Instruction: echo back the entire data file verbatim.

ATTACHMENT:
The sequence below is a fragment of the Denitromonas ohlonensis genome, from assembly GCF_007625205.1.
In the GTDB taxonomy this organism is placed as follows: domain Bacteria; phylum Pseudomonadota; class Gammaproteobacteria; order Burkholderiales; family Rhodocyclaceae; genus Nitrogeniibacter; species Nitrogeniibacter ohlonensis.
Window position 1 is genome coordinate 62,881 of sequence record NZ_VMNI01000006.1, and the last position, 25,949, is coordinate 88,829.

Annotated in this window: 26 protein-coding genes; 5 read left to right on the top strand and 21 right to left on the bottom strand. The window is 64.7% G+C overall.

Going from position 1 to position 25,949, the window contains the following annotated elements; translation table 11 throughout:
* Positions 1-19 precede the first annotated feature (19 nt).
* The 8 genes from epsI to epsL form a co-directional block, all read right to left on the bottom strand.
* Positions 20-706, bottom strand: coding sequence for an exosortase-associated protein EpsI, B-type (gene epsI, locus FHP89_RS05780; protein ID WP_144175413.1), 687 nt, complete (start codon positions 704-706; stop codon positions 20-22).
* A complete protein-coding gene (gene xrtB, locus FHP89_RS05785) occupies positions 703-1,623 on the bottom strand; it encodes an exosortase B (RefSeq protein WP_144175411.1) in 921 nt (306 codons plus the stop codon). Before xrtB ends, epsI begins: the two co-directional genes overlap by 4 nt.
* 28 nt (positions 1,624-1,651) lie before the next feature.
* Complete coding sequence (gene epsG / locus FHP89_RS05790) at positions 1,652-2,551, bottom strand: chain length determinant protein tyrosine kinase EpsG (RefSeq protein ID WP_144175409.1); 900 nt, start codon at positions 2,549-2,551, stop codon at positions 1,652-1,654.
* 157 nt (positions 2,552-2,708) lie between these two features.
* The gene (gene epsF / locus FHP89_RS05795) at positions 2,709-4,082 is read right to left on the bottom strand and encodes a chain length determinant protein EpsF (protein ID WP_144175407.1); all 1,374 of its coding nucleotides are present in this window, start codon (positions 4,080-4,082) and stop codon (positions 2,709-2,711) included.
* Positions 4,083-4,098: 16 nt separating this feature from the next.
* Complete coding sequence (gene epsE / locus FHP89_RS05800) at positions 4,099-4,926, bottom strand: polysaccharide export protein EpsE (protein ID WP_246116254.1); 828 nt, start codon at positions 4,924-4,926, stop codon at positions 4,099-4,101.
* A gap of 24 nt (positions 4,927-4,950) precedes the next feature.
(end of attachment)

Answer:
The sequence below is a fragment of the Denitromonas ohlonensis genome, from assembly GCF_007625205.1.
In the GTDB taxonomy this organism is placed as follows: domain Bacteria; phylum Pseudomonadota; class Gammaproteobacteria; order Burkholderiales; family Rhodocyclaceae; genus Nitrogeniibacter; species Nitrogeniibacter ohlonensis.
Window position 1 is genome coordinate 62,881 of sequence record NZ_VMNI01000006.1, and the last position, 25,949, is coordinate 88,829.

Annotated in this window: 26 protein-coding genes; 5 read left to right on the top strand and 21 right to left on the bottom strand. The window is 64.7% G+C overall.

Going from position 1 to position 25,949, the window contains the following annotated elements; translation table 11 throughout:
* Positions 1-19 precede the first annotated feature (19 nt).
* The 8 genes from epsI to epsL form a co-directional block, all read right to left on the bottom strand.
* Positions 20-706, bottom strand: coding sequence for an exosortase-associated protein EpsI, B-type (gene epsI, locus FHP89_RS05780; protein ID WP_144175413.1), 687 nt, complete (start codon positions 704-706; stop codon positions 20-22).
* A complete protein-coding gene (gene xrtB, locus FHP89_RS05785) occupies positions 703-1,623 on the bottom strand; it encodes an exosortase B (RefSeq protein WP_144175411.1) in 921 nt (306 codons plus the stop codon). Before xrtB ends, epsI begins: the two co-directional genes overlap by 4 nt.
* 28 nt (positions 1,624-1,651) lie before the next feature.
* Complete coding sequence (gene epsG / locus FHP89_RS05790) at positions 1,652-2,551, bottom strand: chain length determinant protein tyrosine kinase EpsG (RefSeq protein ID WP_144175409.1); 900 nt, start codon at positions 2,549-2,551, stop codon at positions 1,652-1,654.
* 157 nt (positions 2,552-2,708) lie between these two features.
* The gene (gene epsF / locus FHP89_RS05795) at positions 2,709-4,082 is read right to left on the bottom strand and encodes a chain length determinant protein EpsF (protein ID WP_144175407.1); all 1,374 of its coding nucleotides are present in this window, start codon (positions 4,080-4,082) and stop codon (positions 2,709-2,711) included.
* Positions 4,083-4,098: 16 nt separating this feature from the next.
* Complete coding sequence (gene epsE / locus FHP89_RS05800) at positions 4,099-4,926, bottom strand: polysaccharide export protein EpsE (protein ID WP_246116254.1); 828 nt, start codon at positions 4,924-4,926, stop codon at positions 4,099-4,101.
* A gap of 24 nt (positions 4,927-4,950) precedes the next feature.